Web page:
Soviet Heavy Tank, World War II
650mm Narrow Split Links
The third release in Tankraft's ProTracks series of KV tracks is the 650mm split link variant, which was fitted to the KV-1S from November 1942 onwards, as well as the SU-152 and KV-85. The same track variant was also used on early IS series tanks including the IS-85/IS-1, IS-122/IS-2 and ISU-152.
The set is packaged in a sturdy, heavy cardboard box, with assembly instructions on the inside of the lid.
The set consists of 100 toothed links, 200 split links (which are provided in halves, like the original), and 400 track pins. The different types of components are individually bagged and clearly marked, to minimize the chance of getting them mixed up.
The track pins are in halves, and are of two types: a flat-headed pin that inserts from the hull side of the track link, and a pin with a washer and cotter pin that inserts from the outside of the track link.
The links scale out well compared to the original, with a width of 18.6mm and a pitch of 4.5mm between track pins. This corresponds to the real thing, wherein the dimensions were 650mm and 155mm respectively (based on published dimensions in the KV-1S technical manual).
Assembly is straightforward with the aid of a pair of tweezers. A few of the holes in the track links in the review sample required cleaning out. The instructions recommend a 0.7mm drill for this task. However, I only needed to clean up less than a dozen holes over the course of both track runs.
The pins feature tiny ribs at their bases, which are intended to lock into the ends of the track links and avoid the need for glue. This technique worked for most pins, but I found that some required glue. In fact, Tankraft mentions this in the instructions and recommends a tiny dab of CA glue. I followed their advice, using the tip of a #11 blade to apply the glue, and found that the pins remained workable. Obviously, you must take care not to be too generous with the glue here.
Having the split links actually split into two parts each, makes for slower assembly, but gives an excellent representation of the real thing and also affords you some room for creativity when it comes to mounting spare track links on your model.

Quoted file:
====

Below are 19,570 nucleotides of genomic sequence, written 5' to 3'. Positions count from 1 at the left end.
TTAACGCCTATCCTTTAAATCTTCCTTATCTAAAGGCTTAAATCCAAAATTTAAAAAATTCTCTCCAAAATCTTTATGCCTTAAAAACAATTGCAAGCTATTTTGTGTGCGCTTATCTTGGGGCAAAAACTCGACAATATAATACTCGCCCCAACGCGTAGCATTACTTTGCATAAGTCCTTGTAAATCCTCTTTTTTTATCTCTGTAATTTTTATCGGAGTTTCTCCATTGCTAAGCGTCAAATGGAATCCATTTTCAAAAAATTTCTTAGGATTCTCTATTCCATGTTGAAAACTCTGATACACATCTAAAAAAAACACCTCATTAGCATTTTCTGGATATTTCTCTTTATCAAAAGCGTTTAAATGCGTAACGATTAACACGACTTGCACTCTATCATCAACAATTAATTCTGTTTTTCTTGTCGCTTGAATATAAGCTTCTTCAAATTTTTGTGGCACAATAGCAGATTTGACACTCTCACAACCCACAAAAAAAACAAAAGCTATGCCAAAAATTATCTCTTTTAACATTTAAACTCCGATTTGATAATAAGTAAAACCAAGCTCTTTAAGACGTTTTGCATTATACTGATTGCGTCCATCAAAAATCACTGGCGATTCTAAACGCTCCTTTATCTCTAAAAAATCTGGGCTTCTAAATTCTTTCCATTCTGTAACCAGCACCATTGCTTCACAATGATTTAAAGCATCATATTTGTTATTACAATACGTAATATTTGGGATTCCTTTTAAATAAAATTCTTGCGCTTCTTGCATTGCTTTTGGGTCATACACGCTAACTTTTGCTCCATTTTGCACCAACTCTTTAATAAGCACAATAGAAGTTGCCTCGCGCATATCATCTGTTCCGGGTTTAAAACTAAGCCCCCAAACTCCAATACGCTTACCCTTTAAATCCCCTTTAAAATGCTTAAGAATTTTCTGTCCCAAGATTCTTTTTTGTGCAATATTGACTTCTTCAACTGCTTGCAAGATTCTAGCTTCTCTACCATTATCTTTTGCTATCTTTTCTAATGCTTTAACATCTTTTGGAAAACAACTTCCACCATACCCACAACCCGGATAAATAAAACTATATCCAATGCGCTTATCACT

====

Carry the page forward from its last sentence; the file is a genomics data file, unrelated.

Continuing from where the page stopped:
Note that the split links are 'handed'. There is a left- and a right-hand split link, so take care to match the orientation of the rib pattern on the outsides of the links with that on the toothed links.
The tracks fit cleanly around the sprockets of the Trumpeter kits (yes, that's an early sprocket hub which would not typically have been seen with these tracks, but the sprocket ring is identical on all Trumpeter KV kits). I do not yet have an example of the new Rye Field Models KV-1 to test their fit on that kit. I donated my Bronco KV-85 and SU-85 kits to a raffle some time ago, so I couldn't test fit the tracks to those kits, but other tracks that fitted the Trumpeter sprockets also fitted the Bronco sprockets, so you should have no problem using these tracks with the Bronco kits.
Since these tracks were also seen on early IS series vehicles, I test-fitted them onto the drive sprocket from Tamiya's ISU-152 kit. They fit perfectly around the sprocket.
Like all 3D-printed products, you must be careful not to expose the tracks to direct sunlight or UV light until they are painted, since they can become brittle if you do so. Tankraft mentions this in the instructions.
In summary, Tankraft's latest ProTracks set provides a useful alternative to the link-and-length tracks supplied in the Trumpeter kits, Bronco and Tamiya kits.
The tracks will require care when assembling them, and when handling them afterwards, but they should not be beyond the skills and patience of the average modeler.
For full transparency, this reviewer assisted Tankraft with the design of this product by providing drawings and other reference material.
Highly Recommended for Intermediate to Advanced builders.
Thanks goes out to Tankraft for this review kit.
Reviewed by Neil Stokes
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